Sometimes the future is best seen through rear-view mirrors; given the advances of artificial intelligence (AI) in 2016, hindsight may help for the year to come.
Deep Learning & the Depths of Intelligence
Deep learning may not have been discovered in 2016 but Google’s AlphaGo has arguably brought a new dimension to artificial intelligence, something to be compared to unearthing the spherical Earth.
As should be expected for machines capabilities, artificial intelligence has for long been fettered by technological handcuffs; so much so that expert systems were initially confined to a flat earth of knowledge to be explored through cumbersome sets of explicit rules. But exponential increase in computing power has allowed neural networks to take a bottom-up perspective, mining for implicit knowledge hidden in large amount of raw data.
Like digging tunnels from both extremities, it took some time to bring together top-down and bottom-up schemes, namely explicit (rule-based) and implicit (neural network-based) knowledge processing. But now that it comes to fruition, the alignment of perspectives puts a new light on the cognitive and social dimensions of intelligence.
Intelligence as a Cognitive Capability
Assuming that intelligence is best defined as the ability to solve problems, the first criterion to consider is the type of input (aka knowledge) to be used:
- Explicit: rational processing of symbolic representations of contexts, concerns, objectives, and policies.
- Implicit: intuitive processing of factual (non symbolic) observations of objects and phenomena.
That distinction is broadly consistent with the one between humans, seen as the sole symbolic species with the ability to reason about explicit knowledge, and other animal species which, despite being limited to the processing of implicit knowledge, may be far better at it than humans. Along that understanding, it would be safe to assume that systems with enough computing power will sooner or later be able to better the best of animal species, in particular in the case of imperfect inputs.
Intelligence as a Social Capability
Alongside the type of inputs, the second criterion to be considered is obviously the type of output (aka solution). And since classifications are meant to be built on purpose, a typology of AI outcomes should focus on relationships between agents, humans or otherwise:
- Self-contained: problem-solving situations without opponent.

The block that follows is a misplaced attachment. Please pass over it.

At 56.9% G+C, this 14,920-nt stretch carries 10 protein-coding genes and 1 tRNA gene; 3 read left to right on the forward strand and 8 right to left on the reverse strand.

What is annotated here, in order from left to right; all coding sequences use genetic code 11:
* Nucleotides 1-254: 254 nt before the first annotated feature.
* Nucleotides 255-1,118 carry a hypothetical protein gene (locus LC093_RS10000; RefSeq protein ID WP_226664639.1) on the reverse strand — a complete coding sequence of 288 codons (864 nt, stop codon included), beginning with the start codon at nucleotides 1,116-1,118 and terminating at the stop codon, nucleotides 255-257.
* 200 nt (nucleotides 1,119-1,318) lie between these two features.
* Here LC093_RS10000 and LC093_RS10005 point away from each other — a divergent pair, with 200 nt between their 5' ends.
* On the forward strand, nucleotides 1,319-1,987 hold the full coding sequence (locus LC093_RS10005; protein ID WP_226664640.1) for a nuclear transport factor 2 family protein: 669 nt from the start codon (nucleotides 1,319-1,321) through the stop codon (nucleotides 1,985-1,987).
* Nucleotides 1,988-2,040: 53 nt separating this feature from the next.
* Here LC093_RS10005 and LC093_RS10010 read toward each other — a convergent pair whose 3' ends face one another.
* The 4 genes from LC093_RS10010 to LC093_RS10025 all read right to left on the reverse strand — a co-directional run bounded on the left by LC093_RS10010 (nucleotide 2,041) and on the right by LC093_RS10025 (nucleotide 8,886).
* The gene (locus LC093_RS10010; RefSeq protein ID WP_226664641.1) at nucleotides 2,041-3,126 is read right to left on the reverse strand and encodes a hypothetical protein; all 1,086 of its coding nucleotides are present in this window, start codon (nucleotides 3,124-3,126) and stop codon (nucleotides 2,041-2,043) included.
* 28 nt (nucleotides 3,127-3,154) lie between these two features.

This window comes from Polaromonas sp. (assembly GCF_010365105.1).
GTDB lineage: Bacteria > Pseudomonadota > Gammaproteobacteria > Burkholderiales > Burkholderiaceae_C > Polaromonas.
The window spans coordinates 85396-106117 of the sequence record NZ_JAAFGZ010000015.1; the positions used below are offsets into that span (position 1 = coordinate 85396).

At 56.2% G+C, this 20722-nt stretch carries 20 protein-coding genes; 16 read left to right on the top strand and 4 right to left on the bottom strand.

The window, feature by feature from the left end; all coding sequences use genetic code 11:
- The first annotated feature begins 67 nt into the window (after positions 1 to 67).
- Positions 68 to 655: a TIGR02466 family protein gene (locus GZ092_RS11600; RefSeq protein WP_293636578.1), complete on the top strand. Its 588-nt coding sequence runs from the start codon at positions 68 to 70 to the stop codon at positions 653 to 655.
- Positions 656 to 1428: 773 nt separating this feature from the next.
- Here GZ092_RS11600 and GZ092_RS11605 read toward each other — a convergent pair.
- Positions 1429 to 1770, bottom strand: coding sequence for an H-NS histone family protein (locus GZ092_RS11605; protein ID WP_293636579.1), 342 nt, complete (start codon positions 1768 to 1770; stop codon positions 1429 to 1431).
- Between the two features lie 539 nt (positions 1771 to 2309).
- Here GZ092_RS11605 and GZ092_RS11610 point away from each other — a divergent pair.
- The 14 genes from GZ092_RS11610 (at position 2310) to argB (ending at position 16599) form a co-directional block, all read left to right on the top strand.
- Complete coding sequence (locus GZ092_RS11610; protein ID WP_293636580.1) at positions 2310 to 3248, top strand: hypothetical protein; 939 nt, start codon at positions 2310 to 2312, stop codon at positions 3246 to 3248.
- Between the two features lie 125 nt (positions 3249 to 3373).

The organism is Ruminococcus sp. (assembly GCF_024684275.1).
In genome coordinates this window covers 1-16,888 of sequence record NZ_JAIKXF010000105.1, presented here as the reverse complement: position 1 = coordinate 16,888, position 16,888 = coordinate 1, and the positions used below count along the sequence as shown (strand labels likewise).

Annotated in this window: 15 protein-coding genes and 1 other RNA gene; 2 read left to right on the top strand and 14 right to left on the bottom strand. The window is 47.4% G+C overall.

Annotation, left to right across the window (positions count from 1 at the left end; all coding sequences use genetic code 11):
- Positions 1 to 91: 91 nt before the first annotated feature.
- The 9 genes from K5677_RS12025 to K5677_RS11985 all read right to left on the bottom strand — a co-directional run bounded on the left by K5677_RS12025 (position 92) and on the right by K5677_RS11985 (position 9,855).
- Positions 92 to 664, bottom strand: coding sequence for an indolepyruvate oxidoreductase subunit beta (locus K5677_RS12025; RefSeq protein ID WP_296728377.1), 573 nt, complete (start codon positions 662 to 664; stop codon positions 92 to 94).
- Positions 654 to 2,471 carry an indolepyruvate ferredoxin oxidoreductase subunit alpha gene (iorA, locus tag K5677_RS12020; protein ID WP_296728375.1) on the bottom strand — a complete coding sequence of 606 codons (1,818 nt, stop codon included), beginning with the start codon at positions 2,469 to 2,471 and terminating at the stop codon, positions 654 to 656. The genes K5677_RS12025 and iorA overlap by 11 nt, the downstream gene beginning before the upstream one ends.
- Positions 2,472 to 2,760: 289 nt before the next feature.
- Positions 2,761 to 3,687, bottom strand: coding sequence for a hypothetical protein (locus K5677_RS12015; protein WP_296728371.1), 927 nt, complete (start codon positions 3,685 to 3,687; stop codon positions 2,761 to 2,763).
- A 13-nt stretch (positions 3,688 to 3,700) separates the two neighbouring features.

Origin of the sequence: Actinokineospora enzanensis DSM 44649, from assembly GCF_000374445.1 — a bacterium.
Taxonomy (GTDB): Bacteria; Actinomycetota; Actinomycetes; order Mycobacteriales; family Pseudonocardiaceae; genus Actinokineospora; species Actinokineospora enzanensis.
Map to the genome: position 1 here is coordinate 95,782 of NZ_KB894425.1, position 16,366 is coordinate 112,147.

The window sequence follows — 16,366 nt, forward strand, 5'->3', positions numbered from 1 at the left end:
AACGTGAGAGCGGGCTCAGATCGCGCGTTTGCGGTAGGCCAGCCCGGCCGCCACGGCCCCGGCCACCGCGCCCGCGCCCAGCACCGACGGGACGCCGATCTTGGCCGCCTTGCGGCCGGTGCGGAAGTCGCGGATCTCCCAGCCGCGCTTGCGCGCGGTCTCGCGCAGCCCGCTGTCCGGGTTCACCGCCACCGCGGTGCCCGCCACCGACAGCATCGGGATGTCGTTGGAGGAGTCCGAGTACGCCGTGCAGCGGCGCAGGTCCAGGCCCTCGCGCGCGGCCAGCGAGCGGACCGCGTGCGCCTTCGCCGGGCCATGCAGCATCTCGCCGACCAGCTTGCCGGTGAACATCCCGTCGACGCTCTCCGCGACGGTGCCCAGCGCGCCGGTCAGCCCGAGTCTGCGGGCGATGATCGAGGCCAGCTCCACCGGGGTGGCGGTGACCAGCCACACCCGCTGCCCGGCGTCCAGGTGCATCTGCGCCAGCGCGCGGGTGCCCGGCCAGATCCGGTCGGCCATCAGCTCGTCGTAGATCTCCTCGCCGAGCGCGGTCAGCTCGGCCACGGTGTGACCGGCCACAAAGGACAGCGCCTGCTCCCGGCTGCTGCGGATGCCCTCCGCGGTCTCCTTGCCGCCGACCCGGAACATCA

- Competitive: zero-sum conflictual activities involving one or more intelligent opponents.
- Collaborative: non-zero-sum activities involving one or more intelligent agents.
That classification coincides with two basic divides regarding communication and social behaviors:
- To begin with, human behavior is critically different when interacting with living species (humans or animals) and machines (dumb or smart). In that case the primary factor governing intelligence is the presence, real or supposed, of beings with intentions.
- Then, and only then, communication may take different forms depending on languages. In that case the primary factor governing intelligence is the ability to share symbolic representations.
A taxonomy of intelligence with regard to cognitive (reason vs intuition) and social (symbolic vs non-symbolic) capabilities may help to clarify the role of AI and the importance of deep learning.
Between Intuition and Reason
Google’s AlphaGo astonishing performances have been rightly explained by a qualitative breakthrough in learning capabilities, itself enabled by the two quantitative factors of big data and computing power. But beyond that success, DeepMind (AlphaGo’s maker) may have pioneered a new approach to intelligence by harnessing both symbolic and non symbolic knowledge to the benefit of a renewed rationality.
Perhaps surprisingly, intelligence (a capability) and reason (a tool) may turn into uneasy bedfellows when the former is meant to include intuition while the latter is identified with logic. As it happens, merging intuitive and reasoned knowledge can be seen as the nexus of AlphaGo decisive breakthrough, as it replaces abrasive interfaces with smart full-duplex neural networks.
Intelligent devices can now process knowledge seamlessly back and forth, left and right: borne by DeepMind’s smooth cognitive cogwheels, learning from factual observations can suggest or reinforce the symbolic representation of emerging structures and behaviors, and in return symbolic representations can be used to guide big data mining.
From consumers behaviors to social networks to business marketing to supporting systems, the benefits of bridging the gap between observed phenomena and explicit causalities appear to be boundless.
- AlphaGo: From Intuitive Learning to Holistic Knowledge
- AlphaGo & Non-Zero-Sum Contests
- Agile Collaboration & Social Creativity
- Thread: Systems, Information, Knowledge
- New Year: Regrets or Expectations ?
- Operational Intelligence & Decision Making
- Data Mining & Requirements Analysis
- Business Agility vs Systems Entropy
One thought on “2017: What Did You Learn Last Year ?”
Hi, I’ve enjoyed tracking your blog for a while now. I think you are very on track with your observations on this post. My opinion is that there is a newer revolution in process that will be the basis for a new way of approaching this subject, but it needs a distinction between AI (Artificial Intelligence as it has been come to be known and discussed where the machine does the “thinking”) and more what I think is the realm of AI as in Augmented Intelligence.
I hope to be able to have a more intelligent discussion about that in the new year. Symbiotic intelligence between humans and machines that utilize joint “sense-making” which is required for effective utilization and smart applications. (Or so I think.) The Borg is us, and they’re coming soon to a space near everyone.
A little dangerous, but a lot useful. Something to be thought about and considered in this realm.